So tell us – when did your fog lift?

Let’s get to just talkin’.

 

PPD Survivor Shares her Story for the first time

On Tuesday, this was a comment left by a mom who had never shared her story with anyone besides her husband (who lived it with her). I emailed her to ask if she would be comfortable with me giving it a post of it’s very own. Her story begins when she is 34 weeks pregnant and continues through to postpartum. I hope you find it as inspiring and as strong as I did…..

This is my first time to share my story in any capacity…. I don’t know if I’m ready, but here goes nothing…

My depression started around 34 weeks into my pregnancy… I had never heard of PPD and I didn’t know what ante partum depression was… I started to realize something was wrong somewhere between 30 – 34 weeks. I’m not afraid of medication, and think of it as an aspirin would be to a headache.

I have had depression and anxiety before so, I somewhat, recognized the signs. I told my husband that I wasn’t quite feeling right, and he encouraged me to speak with my OBGYN. At my next appointment I told my doc that I was worrying excessively, and not feeling quite right. It was really a whole new type of depression for me.. I never could and still have difficulty describing the way I felt. But worry was a BIG concern. The OBGYN said it wasn’t a big concern, and not to worry lots of new mom’s worry a lot.

My husband is a member of the “mind over matter” club. While he, I’ll say, tolerates, my need for meds to get my depression under control, he definitely is one of those, “Just push through it,” kind of people.

I saw my OBGYN on Tuesday, and she prescribed me Prozac, I ended up going to the E.R. on Sunday because I felt very overwhelmed; with what exactly, I do not know… They gave me an Ativan shot, made sure I calmed down and sent me on my way, with no real information. Or possible expectations. I then saw my OBGYN again on Wednesday, explained what had transpired over the weekend, and she prescribed me some Xanax. I felt so horrible that day, that we went straight to the nearest pharmacy and filled the script so I could take one. That Sunday I woke up and I felt worse than I thought I ever could. I told my husband that he had to take me to the E.R. So they could take the baby out so that no harm would come to her, if I did end up harming myself.

I thought this was a completely rational thought process; and was even more distressed when they told me that instead of delivering my baby early, they were sending me to the Nut House. All of this scared my husband to death, not only was he in fear of losing his wife, but that there was a possibility that he could end up without a wife and a child, or raising a baby on his own. And it was definitely one of the two, because the baby could not stay in me anymore.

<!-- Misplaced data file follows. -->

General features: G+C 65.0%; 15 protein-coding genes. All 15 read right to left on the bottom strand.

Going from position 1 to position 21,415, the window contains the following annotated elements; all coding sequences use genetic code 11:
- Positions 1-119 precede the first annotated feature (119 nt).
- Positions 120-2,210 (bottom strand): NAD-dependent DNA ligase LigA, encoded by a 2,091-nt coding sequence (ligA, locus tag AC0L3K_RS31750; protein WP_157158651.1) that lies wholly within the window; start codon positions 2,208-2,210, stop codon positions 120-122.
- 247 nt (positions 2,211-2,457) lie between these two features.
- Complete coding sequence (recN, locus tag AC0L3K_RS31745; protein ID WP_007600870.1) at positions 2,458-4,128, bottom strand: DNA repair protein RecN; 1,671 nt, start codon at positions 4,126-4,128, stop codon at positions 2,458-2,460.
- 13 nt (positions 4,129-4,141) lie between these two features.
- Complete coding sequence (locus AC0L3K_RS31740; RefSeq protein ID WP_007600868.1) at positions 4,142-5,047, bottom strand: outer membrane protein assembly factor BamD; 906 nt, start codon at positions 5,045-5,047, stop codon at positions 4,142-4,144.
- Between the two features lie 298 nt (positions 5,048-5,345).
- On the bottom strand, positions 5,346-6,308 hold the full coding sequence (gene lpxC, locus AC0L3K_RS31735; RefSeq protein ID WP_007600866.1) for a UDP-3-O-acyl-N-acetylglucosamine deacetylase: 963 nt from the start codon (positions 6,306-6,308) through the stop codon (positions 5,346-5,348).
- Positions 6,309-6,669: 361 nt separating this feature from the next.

I think that is when he realized, after two weeks of doctors and E.R. visits, that something was really wrong and a real threat existed not only to my life but to our unborn daughter’s life as well! I went to the psych. ward at a private hospital, where they were fairly knowledgeable about pregnancy related depression. The one thing that is VERY FRUSTRATING in my case, is that, since I was pregnant I was having a OBGYN come in and check on me daily, and since I was high risk (because of a blood disorder) I had a specialist coming to see me daily as well. They kept telling me it would be okay for me to get some Ativan, which had provided tremendous relief at the E.R. Visits, but the psychiatrist that was assigned to me when I arrived, REFUSED to give me anything other than Benadryl and Celexa, neither of which were providing any immediate relief.

As I have learned over the past year and a half since this all occurred, most psych. Wards have limited visitation, and mine was no different. My husband could come to the evening visitation and spend an hour with me. The first few days all I did was cry the whole time he was there. He was so scared. I was breaking his heart and that just made me feel even worse. I really just wanted to give him the baby and leave (you know d-i-e…) I didn’t want to burden him with all of my problems anymore. The thought of me not being around anymore, was the thing that was really bothering him. He got it in those moments.

I got out of the hospital and managed to hold it together until 38 weeks!!! YAY ME!!! When my OBGYN, asked if I wanted to go ahead and deliver, I practically took myself straight to the hospital right then. Coincidentally, I went into labor on my own the day I was scheduled to deliver. My delivery was easy… But there were some complications with my epidural, which lead to added stress. It is the most horrible feeling in the world to think back onto that day and to look at pictures and to know in those moments there was no joy, no love, and no want, for my beautiful, brand new baby girl. You can see the blankness in my face and the fakeness in my smile in all of the pictures… It breaks my heart to think of it. Will she understand, what was wrong with me then? Will she know how much she has ALWAYS been loved and wanted!